The 2014 Autumn Statement provided another opportunity for Chancellor of the Exchequer George Osborne to make Individual Savings Accounts (ISAs) more attractive to investors and he duly obliged.
Over the past five years, a range of mostly welcome changes have included broadening the scope of allowable investments – to incorporate retail bonds, peer-to-peer lending and Alternative Investment Market shares – and a significant increase in the annual allowance. Now partners will be able to inherit a deceased spouse’s ISA account or accounts.
Previously, ISAs lost all their tax benefits on the death of the holder and formed part of their estate for inheritance tax purposes. From now on, for deaths on or after 3 December 2014, the surviving spouse will be deemed to have an additional ISA allowance, equal to the amount the deceased spouse had in their ISAs, which can be used from 6 April 2015.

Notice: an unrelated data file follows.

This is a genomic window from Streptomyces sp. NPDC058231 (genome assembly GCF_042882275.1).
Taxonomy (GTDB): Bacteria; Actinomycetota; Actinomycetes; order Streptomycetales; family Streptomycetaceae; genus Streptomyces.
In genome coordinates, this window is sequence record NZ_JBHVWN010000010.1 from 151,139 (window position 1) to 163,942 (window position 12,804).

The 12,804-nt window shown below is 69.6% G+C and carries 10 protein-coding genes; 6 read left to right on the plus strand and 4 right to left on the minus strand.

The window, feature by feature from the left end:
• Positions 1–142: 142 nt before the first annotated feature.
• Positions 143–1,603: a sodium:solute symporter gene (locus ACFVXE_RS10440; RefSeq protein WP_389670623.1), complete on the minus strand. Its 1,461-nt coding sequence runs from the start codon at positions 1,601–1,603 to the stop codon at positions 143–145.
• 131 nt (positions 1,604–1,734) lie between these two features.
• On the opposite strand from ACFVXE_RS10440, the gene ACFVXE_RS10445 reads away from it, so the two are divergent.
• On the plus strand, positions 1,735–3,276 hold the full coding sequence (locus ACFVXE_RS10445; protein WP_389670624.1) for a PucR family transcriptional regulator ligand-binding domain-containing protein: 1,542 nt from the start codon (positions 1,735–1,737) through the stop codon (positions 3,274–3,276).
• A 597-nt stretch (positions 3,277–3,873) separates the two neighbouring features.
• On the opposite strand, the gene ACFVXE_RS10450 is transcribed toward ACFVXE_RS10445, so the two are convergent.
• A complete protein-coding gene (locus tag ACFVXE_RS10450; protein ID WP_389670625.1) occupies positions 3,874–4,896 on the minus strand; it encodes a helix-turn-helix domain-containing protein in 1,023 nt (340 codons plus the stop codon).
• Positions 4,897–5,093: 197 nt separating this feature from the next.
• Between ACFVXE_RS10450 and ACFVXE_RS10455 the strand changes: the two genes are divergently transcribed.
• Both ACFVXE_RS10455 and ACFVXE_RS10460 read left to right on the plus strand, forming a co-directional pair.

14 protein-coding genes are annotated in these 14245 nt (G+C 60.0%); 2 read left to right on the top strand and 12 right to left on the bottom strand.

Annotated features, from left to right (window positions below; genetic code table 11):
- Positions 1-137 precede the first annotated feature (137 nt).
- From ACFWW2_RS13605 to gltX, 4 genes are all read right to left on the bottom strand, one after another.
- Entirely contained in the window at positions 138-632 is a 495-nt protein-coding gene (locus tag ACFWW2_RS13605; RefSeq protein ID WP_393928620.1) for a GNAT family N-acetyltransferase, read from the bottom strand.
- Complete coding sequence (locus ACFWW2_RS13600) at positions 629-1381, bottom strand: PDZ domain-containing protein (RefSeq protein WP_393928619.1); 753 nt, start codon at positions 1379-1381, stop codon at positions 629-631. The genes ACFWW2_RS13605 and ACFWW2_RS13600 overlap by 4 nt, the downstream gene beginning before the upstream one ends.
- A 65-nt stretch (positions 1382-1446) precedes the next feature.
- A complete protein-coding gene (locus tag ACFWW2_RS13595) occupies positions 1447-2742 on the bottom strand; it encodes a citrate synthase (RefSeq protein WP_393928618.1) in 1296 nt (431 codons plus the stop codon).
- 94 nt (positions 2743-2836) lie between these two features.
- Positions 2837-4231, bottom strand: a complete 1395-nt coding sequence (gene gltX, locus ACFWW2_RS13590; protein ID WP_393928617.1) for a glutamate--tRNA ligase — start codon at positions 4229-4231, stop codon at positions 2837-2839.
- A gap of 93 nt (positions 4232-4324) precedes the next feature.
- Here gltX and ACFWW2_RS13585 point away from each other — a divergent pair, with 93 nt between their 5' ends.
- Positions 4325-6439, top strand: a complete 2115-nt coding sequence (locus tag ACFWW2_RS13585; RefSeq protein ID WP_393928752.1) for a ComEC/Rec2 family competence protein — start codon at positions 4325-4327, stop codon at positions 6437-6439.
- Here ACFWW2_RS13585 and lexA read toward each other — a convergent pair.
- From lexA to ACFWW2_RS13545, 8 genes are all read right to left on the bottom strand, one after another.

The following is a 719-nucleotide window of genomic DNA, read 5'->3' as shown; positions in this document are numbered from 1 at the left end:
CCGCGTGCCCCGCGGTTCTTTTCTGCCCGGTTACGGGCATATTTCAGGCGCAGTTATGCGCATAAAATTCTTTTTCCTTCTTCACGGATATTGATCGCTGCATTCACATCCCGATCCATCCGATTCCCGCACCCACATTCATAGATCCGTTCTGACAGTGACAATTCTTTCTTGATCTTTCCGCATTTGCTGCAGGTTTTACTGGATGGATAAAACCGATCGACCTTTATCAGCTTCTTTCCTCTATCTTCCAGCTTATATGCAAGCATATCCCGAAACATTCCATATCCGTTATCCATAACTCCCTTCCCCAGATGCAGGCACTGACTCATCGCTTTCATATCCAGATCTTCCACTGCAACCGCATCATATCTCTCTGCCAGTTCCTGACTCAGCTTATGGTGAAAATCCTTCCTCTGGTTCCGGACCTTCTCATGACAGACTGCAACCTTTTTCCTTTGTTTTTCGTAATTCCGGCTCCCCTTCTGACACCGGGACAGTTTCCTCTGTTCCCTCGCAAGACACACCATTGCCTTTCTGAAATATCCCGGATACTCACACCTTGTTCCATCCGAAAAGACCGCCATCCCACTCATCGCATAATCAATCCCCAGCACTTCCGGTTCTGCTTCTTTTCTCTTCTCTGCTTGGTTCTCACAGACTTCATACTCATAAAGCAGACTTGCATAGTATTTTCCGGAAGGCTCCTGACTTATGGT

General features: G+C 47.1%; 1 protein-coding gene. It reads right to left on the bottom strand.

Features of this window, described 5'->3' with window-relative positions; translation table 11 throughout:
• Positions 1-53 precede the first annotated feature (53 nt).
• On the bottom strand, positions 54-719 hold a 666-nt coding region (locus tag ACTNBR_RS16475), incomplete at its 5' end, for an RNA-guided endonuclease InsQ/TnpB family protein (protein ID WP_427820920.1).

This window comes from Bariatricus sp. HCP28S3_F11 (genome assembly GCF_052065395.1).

The new rules mean spouses can preserve any tax-free income stream their partner had received. The new structure is complicated – technically, the ISA wrapper and its tax benefits still disappear on death and the investments are still theoretically part of the estate for inheritance tax purposes.
This means that if the ISA is assigned to anyone but the spouse, it will be taxed as before. It is only because there is no tax on inter-spouse transfers that it escapes under the new rules and it is only through the additional one-off allowance to the surviving spouse that – from 6 April 2015 – the Isa retains its tax-sheltering benefits.
The Treasury commented: “150,000 married ISA savers pass away each year and their ISA tax advantages die with them, even if they were saving as a couple. From 3 December 2014, if an ISA saver in a marriage or civil partnership dies, their spouse or civil partner will inherit their ISA tax advantages.
From 6 April 2015, surviving spouses will be able to invest as much into their own ISA as their spouse used to have, on top of their usual allowance, and so will be better able to secure their financial future and enjoy the tax advantages they previously shared.” The ISA limit is also set to increase to £15,240 from 6 April 2015.After the significant rise announced last year, this year’s rise is linked to the September inflation figure, as will be the case in future.